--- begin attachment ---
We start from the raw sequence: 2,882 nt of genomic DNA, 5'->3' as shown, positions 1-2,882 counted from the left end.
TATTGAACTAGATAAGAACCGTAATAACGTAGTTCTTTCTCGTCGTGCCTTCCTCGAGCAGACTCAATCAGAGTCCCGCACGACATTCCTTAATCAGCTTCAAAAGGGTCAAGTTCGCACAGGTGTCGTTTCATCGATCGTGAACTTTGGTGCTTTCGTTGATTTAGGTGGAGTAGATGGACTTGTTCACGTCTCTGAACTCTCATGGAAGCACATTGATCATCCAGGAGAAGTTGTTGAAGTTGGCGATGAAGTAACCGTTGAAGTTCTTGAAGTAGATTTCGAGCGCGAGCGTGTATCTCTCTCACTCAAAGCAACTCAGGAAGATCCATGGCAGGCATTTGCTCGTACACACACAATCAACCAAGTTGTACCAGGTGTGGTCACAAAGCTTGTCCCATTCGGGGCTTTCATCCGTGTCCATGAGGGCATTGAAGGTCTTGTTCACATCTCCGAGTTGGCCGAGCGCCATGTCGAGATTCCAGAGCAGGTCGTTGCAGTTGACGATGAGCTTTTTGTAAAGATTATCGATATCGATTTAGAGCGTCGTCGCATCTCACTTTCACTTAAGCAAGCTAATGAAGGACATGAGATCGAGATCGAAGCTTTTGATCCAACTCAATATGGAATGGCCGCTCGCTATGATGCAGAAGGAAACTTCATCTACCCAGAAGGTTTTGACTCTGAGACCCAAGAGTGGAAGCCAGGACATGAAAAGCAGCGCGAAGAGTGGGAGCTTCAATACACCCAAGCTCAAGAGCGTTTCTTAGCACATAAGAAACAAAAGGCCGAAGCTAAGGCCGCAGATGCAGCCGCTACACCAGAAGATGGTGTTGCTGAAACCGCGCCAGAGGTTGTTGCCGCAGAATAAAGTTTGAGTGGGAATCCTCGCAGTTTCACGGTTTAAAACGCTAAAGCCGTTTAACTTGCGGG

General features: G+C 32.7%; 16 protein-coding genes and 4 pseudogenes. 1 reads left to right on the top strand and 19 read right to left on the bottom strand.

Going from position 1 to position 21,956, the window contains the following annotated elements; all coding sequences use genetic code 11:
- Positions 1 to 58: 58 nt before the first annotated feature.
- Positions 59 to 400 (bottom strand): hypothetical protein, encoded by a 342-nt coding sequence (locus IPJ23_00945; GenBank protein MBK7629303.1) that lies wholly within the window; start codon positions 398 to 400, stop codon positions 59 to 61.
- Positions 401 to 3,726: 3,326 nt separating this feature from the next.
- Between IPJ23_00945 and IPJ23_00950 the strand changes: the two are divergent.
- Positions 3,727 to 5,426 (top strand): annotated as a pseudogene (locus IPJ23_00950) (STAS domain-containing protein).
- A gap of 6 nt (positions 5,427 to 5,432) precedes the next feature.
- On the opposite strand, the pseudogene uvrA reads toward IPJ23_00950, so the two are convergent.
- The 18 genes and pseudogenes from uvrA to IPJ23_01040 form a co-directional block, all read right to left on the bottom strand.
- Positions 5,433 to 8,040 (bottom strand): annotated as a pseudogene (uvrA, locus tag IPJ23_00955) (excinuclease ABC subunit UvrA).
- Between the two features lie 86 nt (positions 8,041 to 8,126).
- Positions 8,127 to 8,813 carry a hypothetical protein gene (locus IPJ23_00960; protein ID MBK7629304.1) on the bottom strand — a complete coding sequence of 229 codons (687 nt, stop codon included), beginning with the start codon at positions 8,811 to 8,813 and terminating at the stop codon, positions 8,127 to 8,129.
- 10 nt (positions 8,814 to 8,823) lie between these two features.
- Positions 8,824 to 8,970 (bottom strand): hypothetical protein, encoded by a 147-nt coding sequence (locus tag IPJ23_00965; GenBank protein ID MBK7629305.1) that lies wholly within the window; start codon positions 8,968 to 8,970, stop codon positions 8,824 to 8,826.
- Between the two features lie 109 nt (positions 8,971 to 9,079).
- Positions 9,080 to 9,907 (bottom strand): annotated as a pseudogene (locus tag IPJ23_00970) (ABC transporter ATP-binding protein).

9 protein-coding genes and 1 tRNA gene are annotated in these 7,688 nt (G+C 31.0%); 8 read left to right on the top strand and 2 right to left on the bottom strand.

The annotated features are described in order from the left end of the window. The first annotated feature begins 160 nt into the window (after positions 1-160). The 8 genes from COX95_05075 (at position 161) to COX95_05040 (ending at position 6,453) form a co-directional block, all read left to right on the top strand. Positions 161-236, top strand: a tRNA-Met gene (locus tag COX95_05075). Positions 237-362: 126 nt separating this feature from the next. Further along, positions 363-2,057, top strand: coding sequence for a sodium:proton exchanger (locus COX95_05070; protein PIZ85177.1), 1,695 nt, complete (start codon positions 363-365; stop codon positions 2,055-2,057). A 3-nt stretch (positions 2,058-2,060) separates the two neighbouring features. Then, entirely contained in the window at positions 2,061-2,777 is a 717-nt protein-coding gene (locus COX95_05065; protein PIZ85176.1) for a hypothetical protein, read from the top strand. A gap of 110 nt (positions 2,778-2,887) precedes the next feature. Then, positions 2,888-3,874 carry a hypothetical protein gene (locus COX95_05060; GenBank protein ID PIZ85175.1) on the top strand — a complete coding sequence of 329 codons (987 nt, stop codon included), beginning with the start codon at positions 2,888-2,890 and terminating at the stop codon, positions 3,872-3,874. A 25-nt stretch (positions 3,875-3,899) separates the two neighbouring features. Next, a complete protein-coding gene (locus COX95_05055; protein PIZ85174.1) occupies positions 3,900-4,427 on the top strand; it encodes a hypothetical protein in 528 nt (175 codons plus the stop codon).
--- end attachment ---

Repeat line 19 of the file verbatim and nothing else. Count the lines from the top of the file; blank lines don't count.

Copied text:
- Positions 9,080 to 9,907 (bottom strand): annotated as a pseudogene (locus tag IPJ23_00970) (ABC transporter ATP-binding protein).